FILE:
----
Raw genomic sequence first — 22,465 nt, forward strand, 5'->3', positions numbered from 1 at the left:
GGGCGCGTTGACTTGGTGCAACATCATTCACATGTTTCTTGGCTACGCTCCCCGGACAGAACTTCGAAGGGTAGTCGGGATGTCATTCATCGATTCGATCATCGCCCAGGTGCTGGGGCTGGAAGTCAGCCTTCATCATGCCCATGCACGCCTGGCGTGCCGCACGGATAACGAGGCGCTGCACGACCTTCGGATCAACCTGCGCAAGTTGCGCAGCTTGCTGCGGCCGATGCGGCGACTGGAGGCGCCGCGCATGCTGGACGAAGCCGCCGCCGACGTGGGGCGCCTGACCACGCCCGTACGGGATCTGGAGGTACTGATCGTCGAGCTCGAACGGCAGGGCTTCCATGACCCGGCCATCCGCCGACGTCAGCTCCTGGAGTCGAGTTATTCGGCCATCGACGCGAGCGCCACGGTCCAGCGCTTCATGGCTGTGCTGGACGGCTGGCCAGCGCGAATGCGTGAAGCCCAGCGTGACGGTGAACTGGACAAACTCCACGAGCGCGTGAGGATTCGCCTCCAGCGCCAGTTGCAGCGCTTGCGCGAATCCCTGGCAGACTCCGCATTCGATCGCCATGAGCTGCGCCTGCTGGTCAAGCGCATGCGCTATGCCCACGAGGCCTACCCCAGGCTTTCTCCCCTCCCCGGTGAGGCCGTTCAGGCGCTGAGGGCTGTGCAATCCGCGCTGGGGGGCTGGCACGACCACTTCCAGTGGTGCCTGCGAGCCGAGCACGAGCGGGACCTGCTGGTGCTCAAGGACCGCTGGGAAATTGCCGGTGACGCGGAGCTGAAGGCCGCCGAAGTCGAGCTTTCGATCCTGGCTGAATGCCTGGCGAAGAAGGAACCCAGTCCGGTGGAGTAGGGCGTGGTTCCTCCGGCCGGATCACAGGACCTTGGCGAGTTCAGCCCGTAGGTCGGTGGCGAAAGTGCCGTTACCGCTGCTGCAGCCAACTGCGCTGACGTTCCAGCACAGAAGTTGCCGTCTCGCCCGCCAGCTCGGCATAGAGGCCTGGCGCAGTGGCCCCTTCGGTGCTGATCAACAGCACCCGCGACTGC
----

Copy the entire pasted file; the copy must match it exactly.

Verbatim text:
Raw genomic sequence first — 22,465 nt, forward strand, 5'->3', positions numbered from 1 at the left:
GGGCGCGTTGACTTGGTGCAACATCATTCACATGTTTCTTGGCTACGCTCCCCGGACAGAACTTCGAAGGGTAGTCGGGATGTCATTCATCGATTCGATCATCGCCCAGGTGCTGGGGCTGGAAGTCAGCCTTCATCATGCCCATGCACGCCTGGCGTGCCGCACGGATAACGAGGCGCTGCACGACCTTCGGATCAACCTGCGCAAGTTGCGCAGCTTGCTGCGGCCGATGCGGCGACTGGAGGCGCCGCGCATGCTGGACGAAGCCGCCGCCGACGTGGGGCGCCTGACCACGCCCGTACGGGATCTGGAGGTACTGATCGTCGAGCTCGAACGGCAGGGCTTCCATGACCCGGCCATCCGCCGACGTCAGCTCCTGGAGTCGAGTTATTCGGCCATCGACGCGAGCGCCACGGTCCAGCGCTTCATGGCTGTGCTGGACGGCTGGCCAGCGCGAATGCGTGAAGCCCAGCGTGACGGTGAACTGGACAAACTCCACGAGCGCGTGAGGATTCGCCTCCAGCGCCAGTTGCAGCGCTTGCGCGAATCCCTGGCAGACTCCGCATTCGATCGCCATGAGCTGCGCCTGCTGGTCAAGCGCATGCGCTATGCCCACGAGGCCTACCCCAGGCTTTCTCCCCTCCCCGGTGAGGCCGTTCAGGCGCTGAGGGCTGTGCAATCCGCGCTGGGGGGCTGGCACGACCACTTCCAGTGGTGCCTGCGAGCCGAGCACGAGCGGGACCTGCTGGTGCTCAAGGACCGCTGGGAAATTGCCGGTGACGCGGAGCTGAAGGCCGCCGAAGTCGAGCTTTCGATCCTGGCTGAATGCCTGGCGAAGAAGGAACCCAGTCCGGTGGAGTAGGGCGTGGTTCCTCCGGCCGGATCACAGGACCTTGGCGAGTTCAGCCCGTAGGTCGGTGGCGAAAGTGCCGTTACCGCTGCTGCAGCCAACTGCGCTGACGTTCCAGCACAGAAGTTGCCGTCTCGCCCGCCAGCTCGGCATAGAGGCCTGGCGCAGTGGCCCCTTCGGTGCTGATCAACAGCACCCGCGACTGC